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Politics Chat: Biden Returns From Trip Abroad To Continued Fight To Pass Bills


It has been five months to the day since Joe Biden was inaugurated president. And the easy part, if indeed governing this country can ever be called easy, is clearly over. There are bills and battles ahead as Biden tries to push his ambitious agenda through a fractious Congress with the backing of his own divided party. We're joined now by NPR national political correspondent Mara Liasson. Hi, Mara.


GARCIA-NAVARRO: Let's start with the voting bills. Democrats are pushing two of them right now. With the For the People Act taking precedence, there was some hope that there might be a bipartisan compromise on it this past week. But then not so much. What happened?

LIASSON: That's right. There were two voting rights vehicles the Democrats are pushing. One is the John Lewis Voting Rights Act, which would return federal oversight to major changes in local or state voting laws. But the other one, the For the People Act, which Democrats are going to have a vote on this week in the Senate - this is HR1 - this is the one with all kinds of reforms that Democrats want, like automatic voter registration, changes to campaign finance laws aimed at disclosing sources of dark money, all things Republicans oppose.

But the new development was that Joe Manchin, the centrist Democrat from West Virginia, proposed a slimmed-down version of this bill. It would include requiring voter ID, which Republicans support. It would also make Election Day a federal holiday. It would ensure 15 days of early voting. His fellow Democrats accepted this new version, but Republicans dismissed it out of hand.

This is an existential issue for both parties. Republicans feel that almost anything that increases voter access is bad for them. Democrats think anything that restricts voter access is bad for them. And as you said, this is an example of how the hard part is really starting for Joe Biden. You know, passing a COVID relief bill - it was an emergency measure. That was relatively easy. Now he's got this really ambitious agenda and a really slim majority in Congress. So it's a real grind.

GARCIA-NAVARRO: I mean, any mention of a grind is definitely a cue to ask about an infrastructure bill update.

LIASSON: Well, there, there might be some progress. You know...


LIASSON: ...There have been bipartisan negotiations continuing with 10 Republicans. They could sign on to this trillion-dollar spending bill that would not include tax increases. It's about half of what Biden originally proposed. The key thing for many Democrats is, if they're going to sign on for this compromise, would they be able to get a commitment from centrist Democrats like Joe Manchin, Kyrsten Sinema and others for a second reconciliation package, possibly $6 trillion, that would give them the other things they want, like funding for climate change, human infrastructure, like universal pre-K, elder care? That's the American Jobs Act and the American Family Plan. That would pass through something called reconciliation. We've heard about that a lot - Democratic votes only. So that's the two-step process that they were hoping to get, pass a slimmed-down version with bipartisan support and then turn to something that would be Democratic votes only.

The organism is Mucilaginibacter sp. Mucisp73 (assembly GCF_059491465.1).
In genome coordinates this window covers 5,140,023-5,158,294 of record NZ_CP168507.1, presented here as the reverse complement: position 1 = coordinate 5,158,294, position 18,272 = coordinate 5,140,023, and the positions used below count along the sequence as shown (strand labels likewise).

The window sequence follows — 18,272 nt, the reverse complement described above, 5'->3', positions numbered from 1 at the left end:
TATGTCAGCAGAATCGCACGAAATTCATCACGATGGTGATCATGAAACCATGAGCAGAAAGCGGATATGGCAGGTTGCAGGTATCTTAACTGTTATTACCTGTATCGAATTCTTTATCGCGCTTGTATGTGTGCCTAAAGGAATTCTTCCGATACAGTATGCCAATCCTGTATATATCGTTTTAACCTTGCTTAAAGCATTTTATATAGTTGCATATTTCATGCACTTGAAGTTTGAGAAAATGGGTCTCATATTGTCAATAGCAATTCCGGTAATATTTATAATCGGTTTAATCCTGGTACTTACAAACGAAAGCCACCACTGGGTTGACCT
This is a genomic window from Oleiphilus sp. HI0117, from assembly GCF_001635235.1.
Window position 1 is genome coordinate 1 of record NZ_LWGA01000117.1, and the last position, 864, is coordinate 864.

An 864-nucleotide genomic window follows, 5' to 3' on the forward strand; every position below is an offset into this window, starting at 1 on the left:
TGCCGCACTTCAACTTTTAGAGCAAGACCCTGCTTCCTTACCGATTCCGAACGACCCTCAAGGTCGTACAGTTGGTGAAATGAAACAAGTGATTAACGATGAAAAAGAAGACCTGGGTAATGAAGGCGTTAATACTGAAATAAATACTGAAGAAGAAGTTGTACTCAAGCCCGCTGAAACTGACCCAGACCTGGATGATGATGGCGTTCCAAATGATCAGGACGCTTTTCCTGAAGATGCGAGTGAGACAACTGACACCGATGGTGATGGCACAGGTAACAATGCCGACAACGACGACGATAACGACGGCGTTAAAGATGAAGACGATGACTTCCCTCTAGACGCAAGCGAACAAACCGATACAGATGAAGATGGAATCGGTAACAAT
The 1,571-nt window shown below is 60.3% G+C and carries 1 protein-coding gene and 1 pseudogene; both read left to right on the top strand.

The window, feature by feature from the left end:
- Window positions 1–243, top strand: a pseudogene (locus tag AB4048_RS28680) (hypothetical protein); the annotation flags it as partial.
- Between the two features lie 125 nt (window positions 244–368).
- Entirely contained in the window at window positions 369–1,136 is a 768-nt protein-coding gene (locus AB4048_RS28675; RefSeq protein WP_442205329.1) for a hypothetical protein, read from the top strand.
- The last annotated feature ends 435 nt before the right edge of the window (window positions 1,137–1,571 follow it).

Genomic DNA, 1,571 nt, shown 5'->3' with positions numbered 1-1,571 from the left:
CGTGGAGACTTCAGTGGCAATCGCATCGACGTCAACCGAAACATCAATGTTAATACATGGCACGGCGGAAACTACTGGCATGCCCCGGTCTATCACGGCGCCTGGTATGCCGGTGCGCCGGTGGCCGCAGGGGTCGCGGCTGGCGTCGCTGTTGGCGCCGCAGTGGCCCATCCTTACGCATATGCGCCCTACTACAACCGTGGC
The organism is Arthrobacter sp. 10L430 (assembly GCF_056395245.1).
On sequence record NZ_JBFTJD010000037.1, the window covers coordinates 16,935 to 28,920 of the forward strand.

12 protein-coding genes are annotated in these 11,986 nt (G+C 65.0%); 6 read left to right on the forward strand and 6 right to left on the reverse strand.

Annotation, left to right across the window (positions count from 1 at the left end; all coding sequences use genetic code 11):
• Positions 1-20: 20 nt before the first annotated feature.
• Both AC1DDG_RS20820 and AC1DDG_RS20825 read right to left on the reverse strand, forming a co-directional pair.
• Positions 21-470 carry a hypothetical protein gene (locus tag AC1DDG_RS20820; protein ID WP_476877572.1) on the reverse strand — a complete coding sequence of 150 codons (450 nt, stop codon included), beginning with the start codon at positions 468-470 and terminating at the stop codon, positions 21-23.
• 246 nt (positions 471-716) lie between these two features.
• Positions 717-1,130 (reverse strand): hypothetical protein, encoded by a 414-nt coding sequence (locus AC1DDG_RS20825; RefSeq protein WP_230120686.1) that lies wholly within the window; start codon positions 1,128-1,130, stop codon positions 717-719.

GARCIA-NAVARRO: Well, let me ask you, how likely are they to get those commitments from Kyrsten Sinema and Joe Manchin?

LIASSON: Well, that is unclear because just to get those Democrats on board, they're going to have to make concessions as well. Manchin has said in the past that he's not against using reconciliation. But he wanted to exhaust all options first to get a bipartisan bill. And we don't know what compromises he would want at that point.

GARCIA-NAVARRO: OK. So the nonpartisan parts of the infrastructure bill could pass with reconciliation. But what about the voting rights bill? - because those aren't spending bills. And...


GARCIA-NAVARRO: ...Reconciliation only works with spending bills.

LIASSON: Absolutely. Once again, with the voting rights bill, we'd be in a situation where the fate of Joe Biden's agenda rests in Joe Manchin's hands and what he feels about the filibuster. He's been very adamant. He doesn't want to eliminate it or amend it. He believes in bipartisanship. And his political brand in ruby-red West Virginia depends on that. So there is no way that voting rights bill is going to get 60 votes. That's what it takes to break a filibuster.

Now, Joe Manchin had two things happen recently. Senate Minority Leader Mitch McConnell shot down his compromise on voting rights. He also wasn't so happy that McConnell voted against having a bipartisan commission to investigate the January 6 attack on the Capitol. Does that change his mind on the filibuster? We don't know. I kind of doubt it. But the other thing is, it's not just Joe Manchin. There are other centrist Democrats who agree with him on the filibuster, don't want to change it. And we don't know if he changes his mind, will other centrist Democrats go along, or will they hold out no matter what?

GARCIA-NAVARRO: All eyes on Joe Manchin. That's NPR national political correspondent Mara Liasson. Thank you so much.

LIASSON: You're welcome. Transcript provided by NPR, Copyright NPR.

Mara Liasson is a national political correspondent for NPR. Her reports can be heard regularly on NPR's award-winning newsmagazine programs Morning Edition and All Things Considered. Liasson provides extensive coverage of politics and policy from Washington, DC — focusing on the White House and Congress — and also reports on political trends beyond the Beltway.

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